Buckley firefighters called for wildfire, quickly return home

By Shawn Skager

The Courier-Herald

Several members of the Buckley Fire Department, including Chief Alan Predmore, responded to a call from the Washington state wildfire mobilization force earlier this month, to aid in fighting the Dirty Face wildfire, burning 25 miles northwest of Leavenworth on the shores of Lake Wenatchee.

"The state mobilization is a plan administered by the Fire Protection Policy Board," Predmore explained. "It's a mobilization, on a statewide basis, when local resources aren't adequate to meet the need."

According to Predmore, the Buckley Fire Department received the call for assistance on Aug. 6.

"We were originally dispatched at 7 p.m. on Saturday," he said.

"We had to organize with trucks from Gig Harbor, Eatonville, University Place and Pierce County No. 18, outside of Orting."

Predmore, as strike team leader, helped organize the trucks and crews that arrived outside Leavenworth.

"We went to the base camp, a staging area at the Icicle Creek fish hatchery just outside of Leavenworth," he said. "We got there about 2 a.m. got some sleep and went through briefings and safety reviews. We got our people checked in and got assigned and then they decided they weren't going to use us so they sent us home."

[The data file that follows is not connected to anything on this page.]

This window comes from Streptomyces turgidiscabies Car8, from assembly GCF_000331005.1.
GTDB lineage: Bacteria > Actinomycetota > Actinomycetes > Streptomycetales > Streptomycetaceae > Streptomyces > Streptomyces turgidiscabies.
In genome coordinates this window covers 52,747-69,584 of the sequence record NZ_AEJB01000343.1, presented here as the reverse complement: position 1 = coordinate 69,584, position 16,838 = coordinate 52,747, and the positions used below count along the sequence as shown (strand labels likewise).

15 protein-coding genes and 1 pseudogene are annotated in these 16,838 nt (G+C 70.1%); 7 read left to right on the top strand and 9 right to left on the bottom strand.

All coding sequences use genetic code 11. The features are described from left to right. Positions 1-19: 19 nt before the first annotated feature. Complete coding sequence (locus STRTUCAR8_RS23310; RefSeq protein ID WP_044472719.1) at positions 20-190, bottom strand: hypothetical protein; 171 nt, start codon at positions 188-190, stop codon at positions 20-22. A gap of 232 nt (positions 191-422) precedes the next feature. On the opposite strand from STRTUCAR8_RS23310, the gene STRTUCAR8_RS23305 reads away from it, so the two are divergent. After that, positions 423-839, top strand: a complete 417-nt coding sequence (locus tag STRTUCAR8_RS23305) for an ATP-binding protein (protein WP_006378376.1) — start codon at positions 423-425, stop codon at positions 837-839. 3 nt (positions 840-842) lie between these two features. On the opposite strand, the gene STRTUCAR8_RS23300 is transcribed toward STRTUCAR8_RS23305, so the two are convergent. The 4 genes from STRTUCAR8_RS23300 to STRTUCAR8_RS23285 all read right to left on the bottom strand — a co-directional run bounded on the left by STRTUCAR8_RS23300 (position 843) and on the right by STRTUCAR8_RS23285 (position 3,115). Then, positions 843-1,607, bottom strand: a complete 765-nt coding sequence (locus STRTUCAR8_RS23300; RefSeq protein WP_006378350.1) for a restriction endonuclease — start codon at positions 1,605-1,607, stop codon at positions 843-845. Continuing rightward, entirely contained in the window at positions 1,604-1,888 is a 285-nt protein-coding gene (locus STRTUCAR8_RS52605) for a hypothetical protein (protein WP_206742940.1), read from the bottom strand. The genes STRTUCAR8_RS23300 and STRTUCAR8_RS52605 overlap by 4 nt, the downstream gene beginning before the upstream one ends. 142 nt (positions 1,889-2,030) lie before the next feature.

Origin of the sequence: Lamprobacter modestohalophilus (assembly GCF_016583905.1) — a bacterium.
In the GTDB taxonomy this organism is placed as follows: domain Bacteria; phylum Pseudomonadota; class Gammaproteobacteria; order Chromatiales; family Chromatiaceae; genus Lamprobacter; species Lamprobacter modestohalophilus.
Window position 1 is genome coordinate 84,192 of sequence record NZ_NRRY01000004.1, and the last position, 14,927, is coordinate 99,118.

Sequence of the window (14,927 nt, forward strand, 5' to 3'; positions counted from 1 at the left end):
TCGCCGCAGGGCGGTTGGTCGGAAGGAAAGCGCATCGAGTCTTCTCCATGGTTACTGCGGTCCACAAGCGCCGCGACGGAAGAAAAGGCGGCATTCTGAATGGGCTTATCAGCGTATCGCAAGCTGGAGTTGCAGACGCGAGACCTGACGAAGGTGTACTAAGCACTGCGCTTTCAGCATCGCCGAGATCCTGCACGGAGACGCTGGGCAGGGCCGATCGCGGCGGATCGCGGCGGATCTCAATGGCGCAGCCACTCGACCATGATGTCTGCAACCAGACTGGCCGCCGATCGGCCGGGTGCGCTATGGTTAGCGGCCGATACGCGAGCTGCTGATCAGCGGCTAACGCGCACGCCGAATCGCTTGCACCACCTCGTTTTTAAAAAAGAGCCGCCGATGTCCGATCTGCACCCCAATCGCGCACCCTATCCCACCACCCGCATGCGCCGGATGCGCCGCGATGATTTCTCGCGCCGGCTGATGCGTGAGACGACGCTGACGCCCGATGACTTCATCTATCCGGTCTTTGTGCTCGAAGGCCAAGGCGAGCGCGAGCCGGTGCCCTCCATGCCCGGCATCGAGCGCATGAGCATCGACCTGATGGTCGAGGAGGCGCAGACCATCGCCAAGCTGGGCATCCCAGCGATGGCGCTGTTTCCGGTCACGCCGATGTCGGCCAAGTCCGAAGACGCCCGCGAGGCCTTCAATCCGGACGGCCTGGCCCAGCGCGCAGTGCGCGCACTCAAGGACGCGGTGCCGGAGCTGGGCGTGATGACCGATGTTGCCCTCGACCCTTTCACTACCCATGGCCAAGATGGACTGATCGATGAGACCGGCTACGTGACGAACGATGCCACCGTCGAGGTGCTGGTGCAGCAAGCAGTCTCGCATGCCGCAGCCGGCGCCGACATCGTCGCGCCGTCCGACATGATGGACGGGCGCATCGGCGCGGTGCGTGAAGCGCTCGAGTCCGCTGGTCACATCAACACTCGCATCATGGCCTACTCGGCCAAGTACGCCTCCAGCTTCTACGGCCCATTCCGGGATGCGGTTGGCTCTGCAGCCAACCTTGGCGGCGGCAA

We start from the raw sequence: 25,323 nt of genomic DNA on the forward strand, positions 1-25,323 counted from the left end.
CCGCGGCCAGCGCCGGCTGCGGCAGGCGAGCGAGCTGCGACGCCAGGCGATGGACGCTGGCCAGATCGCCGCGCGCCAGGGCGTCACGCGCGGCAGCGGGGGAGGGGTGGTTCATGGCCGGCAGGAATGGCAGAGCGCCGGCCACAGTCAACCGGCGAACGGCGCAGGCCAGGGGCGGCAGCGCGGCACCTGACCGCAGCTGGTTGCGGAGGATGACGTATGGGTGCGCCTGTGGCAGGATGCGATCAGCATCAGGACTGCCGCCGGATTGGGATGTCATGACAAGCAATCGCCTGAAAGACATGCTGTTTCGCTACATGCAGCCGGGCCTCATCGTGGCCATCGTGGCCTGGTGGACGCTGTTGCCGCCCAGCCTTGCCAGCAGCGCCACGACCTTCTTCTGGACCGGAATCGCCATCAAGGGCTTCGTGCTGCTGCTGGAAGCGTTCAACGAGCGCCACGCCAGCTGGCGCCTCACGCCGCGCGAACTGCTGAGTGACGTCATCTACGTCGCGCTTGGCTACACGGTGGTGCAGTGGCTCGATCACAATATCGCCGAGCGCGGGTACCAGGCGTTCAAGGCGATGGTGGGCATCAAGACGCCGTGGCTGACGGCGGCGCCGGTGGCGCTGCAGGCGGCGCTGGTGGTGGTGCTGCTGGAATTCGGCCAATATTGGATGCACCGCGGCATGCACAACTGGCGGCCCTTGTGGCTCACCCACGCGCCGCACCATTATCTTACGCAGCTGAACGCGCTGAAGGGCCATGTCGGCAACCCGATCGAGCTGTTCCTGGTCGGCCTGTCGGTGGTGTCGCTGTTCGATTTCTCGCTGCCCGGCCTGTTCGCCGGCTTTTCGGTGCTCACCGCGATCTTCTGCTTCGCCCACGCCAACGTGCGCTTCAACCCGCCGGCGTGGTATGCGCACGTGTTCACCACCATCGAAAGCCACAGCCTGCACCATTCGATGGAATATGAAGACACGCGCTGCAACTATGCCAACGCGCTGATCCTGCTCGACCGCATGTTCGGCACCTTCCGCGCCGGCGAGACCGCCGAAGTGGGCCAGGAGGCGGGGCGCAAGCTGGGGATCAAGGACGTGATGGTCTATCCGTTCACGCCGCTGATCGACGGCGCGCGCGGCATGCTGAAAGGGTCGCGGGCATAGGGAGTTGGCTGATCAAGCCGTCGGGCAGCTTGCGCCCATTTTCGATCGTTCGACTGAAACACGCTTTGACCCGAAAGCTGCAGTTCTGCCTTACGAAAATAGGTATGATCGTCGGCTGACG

Predmore said his team was called in to fight structure fires, in the case the fire reached inhabited areas.

"The direction that the fire (originally) was headed, they thought this would be a need," he said. "Knowing how long it takes to call in the resources they called us. Then conditions changed and they decided they didn't need us."

According to Predmore, the last time the Buckley department responded to a statewide assistance call was in 1997.

"It's not too often anymore that we get called," he said. "It's not so common anymore, the mobilization. It most often gets implemented for wildland fires."

Also responding from the Buckley Fire Department were John Justice, Angie Riggsby, Johan Olson and Cory Brown.

Currently more than 1,800 firefighters are assigned to wildland fires in Washington state.

For the Dirty Face fire, 35 engines and 11 water tenders were called in to fight the fire, which consumed more than 1,000 acres.

Shawn Skager can be reached at

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